"Figures don't lie, but liars do figure."
So goes the quote often attributed to Mark Twain, but historians say the expression predated the witty writer. In any case, there is some relative truth in numbers.
For example, some folks say the U.S. Ninth Circuit Court of Appeals is the most reversed appeals court. But according to statistics from the U.S. Supreme Court, that depends on when you count the decisions.
In June 2018, the Washington Times said the Ninth Circuit had a reputation as "the most out-of-touch circuit." President Trump has perpetuated that reputation about the "9th Circus."
Based on the October 2017 term, the Ninth Circuit was often on the wrong side of the Supreme Court. The High Court reversed 15 of its cases -- twice as many as from any other federal appeals court. But over time, the Ninth Circuit is barely ahead of the curve. Since 2007, the 9th has trailed three other circuits in reversal rates. About 75.5 percent of its cases were reversed during that time, but the Sixth Circuit was most-reversed with a 88.1 percent rate. The Eighth Circuit came in second with 76.3 percent, and the Eleventh Circuit was reversed 75.9 percent of the time.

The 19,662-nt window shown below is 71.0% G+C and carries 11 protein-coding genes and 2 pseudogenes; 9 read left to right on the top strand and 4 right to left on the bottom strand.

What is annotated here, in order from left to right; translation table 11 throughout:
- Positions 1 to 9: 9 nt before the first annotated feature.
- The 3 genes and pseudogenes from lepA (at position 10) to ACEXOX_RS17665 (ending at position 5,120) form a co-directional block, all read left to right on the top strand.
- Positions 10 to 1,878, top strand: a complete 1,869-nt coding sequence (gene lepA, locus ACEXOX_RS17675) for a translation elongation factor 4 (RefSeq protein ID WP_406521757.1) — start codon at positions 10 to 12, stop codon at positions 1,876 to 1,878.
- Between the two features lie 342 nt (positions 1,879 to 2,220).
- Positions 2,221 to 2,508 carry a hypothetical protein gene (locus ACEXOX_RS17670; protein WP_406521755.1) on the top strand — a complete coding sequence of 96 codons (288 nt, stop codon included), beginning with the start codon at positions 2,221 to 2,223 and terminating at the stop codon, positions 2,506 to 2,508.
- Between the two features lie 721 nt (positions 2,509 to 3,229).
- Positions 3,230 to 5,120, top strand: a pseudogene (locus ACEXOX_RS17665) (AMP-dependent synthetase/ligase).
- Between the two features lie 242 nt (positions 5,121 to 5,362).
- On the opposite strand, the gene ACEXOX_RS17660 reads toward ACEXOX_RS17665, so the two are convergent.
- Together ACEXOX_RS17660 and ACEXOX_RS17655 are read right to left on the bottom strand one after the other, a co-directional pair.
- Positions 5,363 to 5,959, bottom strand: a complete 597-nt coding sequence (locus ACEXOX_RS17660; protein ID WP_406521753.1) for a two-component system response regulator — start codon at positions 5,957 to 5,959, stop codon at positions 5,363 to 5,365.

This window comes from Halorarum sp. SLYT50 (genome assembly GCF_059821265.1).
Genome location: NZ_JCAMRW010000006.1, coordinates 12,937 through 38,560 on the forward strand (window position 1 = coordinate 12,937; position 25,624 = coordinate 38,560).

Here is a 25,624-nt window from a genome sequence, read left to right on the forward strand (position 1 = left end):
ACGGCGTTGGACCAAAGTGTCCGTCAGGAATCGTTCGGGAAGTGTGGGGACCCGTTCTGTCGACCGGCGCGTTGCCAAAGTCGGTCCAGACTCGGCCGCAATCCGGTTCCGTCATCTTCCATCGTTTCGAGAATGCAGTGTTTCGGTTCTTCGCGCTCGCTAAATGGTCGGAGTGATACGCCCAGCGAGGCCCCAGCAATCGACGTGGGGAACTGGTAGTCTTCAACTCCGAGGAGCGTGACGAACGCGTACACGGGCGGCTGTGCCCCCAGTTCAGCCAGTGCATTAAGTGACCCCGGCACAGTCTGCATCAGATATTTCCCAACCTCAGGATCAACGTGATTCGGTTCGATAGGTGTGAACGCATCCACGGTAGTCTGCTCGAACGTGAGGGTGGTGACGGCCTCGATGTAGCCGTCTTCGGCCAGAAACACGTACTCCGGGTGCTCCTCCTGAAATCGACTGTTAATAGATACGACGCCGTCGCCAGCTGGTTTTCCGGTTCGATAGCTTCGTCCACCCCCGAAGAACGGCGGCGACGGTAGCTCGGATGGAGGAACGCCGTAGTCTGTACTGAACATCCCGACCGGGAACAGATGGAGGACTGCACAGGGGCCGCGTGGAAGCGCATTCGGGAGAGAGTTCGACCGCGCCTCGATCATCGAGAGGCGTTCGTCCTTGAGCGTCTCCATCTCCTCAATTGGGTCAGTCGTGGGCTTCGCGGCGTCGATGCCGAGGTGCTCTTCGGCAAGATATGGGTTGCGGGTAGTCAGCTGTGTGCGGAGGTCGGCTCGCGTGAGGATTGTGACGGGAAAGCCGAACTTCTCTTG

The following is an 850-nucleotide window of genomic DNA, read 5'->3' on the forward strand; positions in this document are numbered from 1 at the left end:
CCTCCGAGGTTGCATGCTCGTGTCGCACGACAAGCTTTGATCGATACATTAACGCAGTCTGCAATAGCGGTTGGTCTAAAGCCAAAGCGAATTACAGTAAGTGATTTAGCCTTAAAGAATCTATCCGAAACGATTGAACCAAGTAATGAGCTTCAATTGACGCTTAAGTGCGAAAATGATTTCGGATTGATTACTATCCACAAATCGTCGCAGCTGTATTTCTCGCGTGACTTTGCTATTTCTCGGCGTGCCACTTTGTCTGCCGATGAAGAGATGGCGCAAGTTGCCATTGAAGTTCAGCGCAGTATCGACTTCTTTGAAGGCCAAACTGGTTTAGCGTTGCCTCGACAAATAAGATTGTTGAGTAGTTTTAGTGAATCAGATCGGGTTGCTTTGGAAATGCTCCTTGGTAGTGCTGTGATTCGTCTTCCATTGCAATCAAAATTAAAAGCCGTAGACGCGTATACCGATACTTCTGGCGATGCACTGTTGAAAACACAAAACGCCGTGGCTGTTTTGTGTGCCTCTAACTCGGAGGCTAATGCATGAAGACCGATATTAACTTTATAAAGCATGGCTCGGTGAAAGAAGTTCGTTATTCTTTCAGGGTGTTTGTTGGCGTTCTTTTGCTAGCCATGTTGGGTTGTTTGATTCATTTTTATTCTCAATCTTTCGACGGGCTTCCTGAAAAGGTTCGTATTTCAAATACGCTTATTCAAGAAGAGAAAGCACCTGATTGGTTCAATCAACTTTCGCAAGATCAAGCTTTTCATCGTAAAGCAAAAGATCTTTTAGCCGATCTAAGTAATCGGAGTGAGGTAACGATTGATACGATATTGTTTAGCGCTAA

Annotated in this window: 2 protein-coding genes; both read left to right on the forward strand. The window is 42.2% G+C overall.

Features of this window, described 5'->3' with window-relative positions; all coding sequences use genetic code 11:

On the other hand, the First Circuit had the lowest reversal rate at 45.5 percent since 2007. Of course, that was then and this is now.
Over that period, however, the Supreme Court reversed lower courts 70.2 percent of the time. It also accepted more cases from the Ninth Circuit than from any other federal appeals court. It's worth noting that the Ninth Circuit is also the largest circuit.
Of course, times change. As for reversal rates overall, however, not that much. The Supreme Court reversed 70.3 percent of the cases in the October 2017 term -- a 0.1 percent higher than the rate since 2007.